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Idaho State Police Settles Lawsuit, Will Stop Enforcing Liquor Law Tied To 'Indecency'

Idaho State Police will no longer enforce a liquor law that regulates live performances in venues that serve alcohol. That’s according to the ACLU of Idaho, after it sued the state agency this month on behalf of a group of artists and a Treasure Valley venue owner. The law focuses on performances of a sexual nature, but plaintiffs argued it amounts to censorship and is unconstitutional. Sam Stimpert was one of the plaintiffs in the suit. He owns the Visual Arts Collective in Garden City, and...
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Copyright James Castle Collection and Archive, L.P.

Preserving The Home Of Idaho Artist James Castle

Frankie Barnhill / Boise State Public Radio

Why We Don’t Know How Many People In Idaho Get Deported

Screenshot from video by Jason Urry / St. Lukes

Last month we told you the story of a Twin Falls doctor, who was once paralyzed, but was able to climb Idaho's tallest mountain. Now you can watch a video of his inspiring climb.

Jonathon Myers broke his neck ten years ago in a car accident. Paralyzed from the neck down, he fought back and learned how to walk again. He went to medical school and specialized in rehabilitation.

Matt Guilhem / Boise State Public Radio

A vital link between Boise State University and the heart of the capital city reopens today. The Broadway Bridge, which was constructed in just 9 months at a cost of around 20 million dollars, opens to pedestrians, bicyclists, and vehicles at 1 p.m.

Around 200 people gathered on the span of the new bridge to mark the opening just a day before the first home game at BSU.

Idaho is working to reduce suicides in the state with a new $1 million program.

The Spokesman-Review reports that lawmakers this year allocated ongoing funding and changed the law that governs the mission of the state Department of Health and Welfare to specifically include suicide prevention.

To celebrate the ongoing efforts, Boise Mayor Dave Bieter on Thursday declared this week Suicide Prevention Week in the city.

Frankie Barnhill / Boise State Public Radio

Barbara Perry Bauer likes to use the line from the movie The Sixth Sense, “I see dead people.” But she doesn’t mean it literally. This local historian is obsessed with the people and places that shaped Boise. Lately, she’s been seeing a lot of ghosts of groceries past in the North End neighborhood.

Jon Rawlinson / Flickr Creative Commons

A national education policy advocacy organization is holding its 3rd annual conference in Boise this week. The agenda is mostly what you’d expect, a lot of speeches, which started Wednesday night and run through Friday. But the conference also features a reality TV twist.

Idaho Transporation Department

Idaho Transportation Department officials will celebrate their newest infrastructure upgrade this Friday. The much-anticipated reopening of the Broadway Bridge comes right before the first Bronco home football game, when fans will get to walk, bike or drive across the structure which is next to the stadium.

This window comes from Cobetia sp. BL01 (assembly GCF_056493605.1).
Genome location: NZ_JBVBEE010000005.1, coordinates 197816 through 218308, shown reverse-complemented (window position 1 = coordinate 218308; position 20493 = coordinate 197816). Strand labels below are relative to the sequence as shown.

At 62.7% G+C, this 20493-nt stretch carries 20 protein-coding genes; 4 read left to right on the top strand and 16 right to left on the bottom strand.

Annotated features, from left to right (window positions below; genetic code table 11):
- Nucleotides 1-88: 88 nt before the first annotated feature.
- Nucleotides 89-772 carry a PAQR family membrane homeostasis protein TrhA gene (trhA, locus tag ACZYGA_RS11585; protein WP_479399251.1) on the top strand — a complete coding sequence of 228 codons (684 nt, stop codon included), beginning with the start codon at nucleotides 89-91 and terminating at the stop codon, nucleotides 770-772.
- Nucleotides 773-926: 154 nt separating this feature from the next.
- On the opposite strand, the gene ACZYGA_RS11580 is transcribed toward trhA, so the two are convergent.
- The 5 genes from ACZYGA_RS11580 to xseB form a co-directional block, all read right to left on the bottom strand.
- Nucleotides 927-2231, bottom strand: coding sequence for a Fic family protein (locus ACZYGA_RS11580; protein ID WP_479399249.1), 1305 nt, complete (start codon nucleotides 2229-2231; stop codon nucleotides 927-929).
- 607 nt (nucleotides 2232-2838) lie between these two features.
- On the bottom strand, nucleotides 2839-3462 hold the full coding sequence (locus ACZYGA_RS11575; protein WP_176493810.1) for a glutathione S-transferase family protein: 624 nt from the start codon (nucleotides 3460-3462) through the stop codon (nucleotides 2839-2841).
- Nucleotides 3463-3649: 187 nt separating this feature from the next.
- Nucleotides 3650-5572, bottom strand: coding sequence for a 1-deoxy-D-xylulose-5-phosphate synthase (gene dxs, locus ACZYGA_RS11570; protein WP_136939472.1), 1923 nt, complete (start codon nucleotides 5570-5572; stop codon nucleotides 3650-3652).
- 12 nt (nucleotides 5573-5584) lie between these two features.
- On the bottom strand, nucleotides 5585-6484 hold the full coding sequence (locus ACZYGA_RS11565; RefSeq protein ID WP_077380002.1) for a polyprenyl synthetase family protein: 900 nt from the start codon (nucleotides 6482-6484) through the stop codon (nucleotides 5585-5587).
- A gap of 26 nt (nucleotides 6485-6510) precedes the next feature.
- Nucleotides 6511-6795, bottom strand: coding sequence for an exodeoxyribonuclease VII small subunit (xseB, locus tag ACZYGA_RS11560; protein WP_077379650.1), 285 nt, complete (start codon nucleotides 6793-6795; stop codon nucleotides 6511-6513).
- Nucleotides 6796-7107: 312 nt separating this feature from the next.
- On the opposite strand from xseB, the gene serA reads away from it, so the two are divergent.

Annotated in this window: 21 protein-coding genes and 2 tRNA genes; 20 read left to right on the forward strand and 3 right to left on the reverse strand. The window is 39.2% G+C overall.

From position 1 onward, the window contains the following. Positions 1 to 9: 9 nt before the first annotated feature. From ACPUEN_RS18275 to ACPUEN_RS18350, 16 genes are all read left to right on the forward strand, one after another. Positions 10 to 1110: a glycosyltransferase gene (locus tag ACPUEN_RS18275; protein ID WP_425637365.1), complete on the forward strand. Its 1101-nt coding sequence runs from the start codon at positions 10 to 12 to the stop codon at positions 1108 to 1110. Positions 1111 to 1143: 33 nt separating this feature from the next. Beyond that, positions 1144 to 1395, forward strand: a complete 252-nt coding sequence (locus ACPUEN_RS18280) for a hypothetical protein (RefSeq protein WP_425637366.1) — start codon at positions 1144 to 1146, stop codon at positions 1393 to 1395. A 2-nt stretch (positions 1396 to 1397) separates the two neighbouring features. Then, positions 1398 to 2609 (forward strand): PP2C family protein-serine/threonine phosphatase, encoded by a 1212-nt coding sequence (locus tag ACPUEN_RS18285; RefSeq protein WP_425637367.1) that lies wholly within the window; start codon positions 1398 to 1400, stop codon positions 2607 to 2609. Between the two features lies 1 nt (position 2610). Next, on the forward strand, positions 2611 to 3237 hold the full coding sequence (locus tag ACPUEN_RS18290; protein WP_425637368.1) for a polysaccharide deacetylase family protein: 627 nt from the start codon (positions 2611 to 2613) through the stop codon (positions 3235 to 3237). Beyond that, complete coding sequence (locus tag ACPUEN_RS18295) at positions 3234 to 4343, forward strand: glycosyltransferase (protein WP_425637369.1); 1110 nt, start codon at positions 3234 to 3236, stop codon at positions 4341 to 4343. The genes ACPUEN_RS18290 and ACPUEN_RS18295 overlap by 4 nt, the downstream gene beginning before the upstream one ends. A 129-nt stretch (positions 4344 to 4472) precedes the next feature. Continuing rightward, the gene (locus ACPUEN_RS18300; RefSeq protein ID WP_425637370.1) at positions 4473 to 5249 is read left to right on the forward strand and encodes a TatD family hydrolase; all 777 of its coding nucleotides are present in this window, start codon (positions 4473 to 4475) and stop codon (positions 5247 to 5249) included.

Both Mayor Dave Bieter and Boise State University President Bob Kustra will attend the Friday morning ceremony.

Samantha Wright / Boise State Public Radio

The woman known as Mother Teresa was recognized as a saint by the Catholic Church on Sunday. More than 100,000 people filled St. Peter's Square for the ceremony honoring a person who'd spent much of her life in India, helping the poor, the sick and the dying.

A Boise man who met Mother Teresa and spent time in her ministry says he knew this day would come. Rick Harvey is a local jeweler who also serves as an Archdeacon in the Episcopal Diocese.

Non-union workers in Idaho could be required to pay some fees to the unions that represent them if a lawsuit pending in federal court succeeds.

The Spokesman-Review reports that the Idaho Attorney General's office has filed a motion asking the federal judge to dismiss the lawsuit.

Inciweb

The Wildland Fire Leadership Council is meeting for the first time in Boise. The national committee was created in 2002, and includes officials from different national and state firefighting agencies. They meet regularly, often not leaving Washington D.C.

Wednesday, the group is getting a chance to see the effects of wildfire in the Great Basin firsthand.

Residents of a small central Idaho town say they don't want a camp for kids with cancer in their neighborhood.

Camp Rainbow Gold holds summer camps for children and families dealing with cancer at a private campsite in the Sawtooth Mountains. Organizers announced last month they were in the process of buying a larger property in the unincorporated neighborhood of Triumph near the resort town of Ketchum. Camp Rainbow Gold leaders say the move would allow more kids to attend camp.

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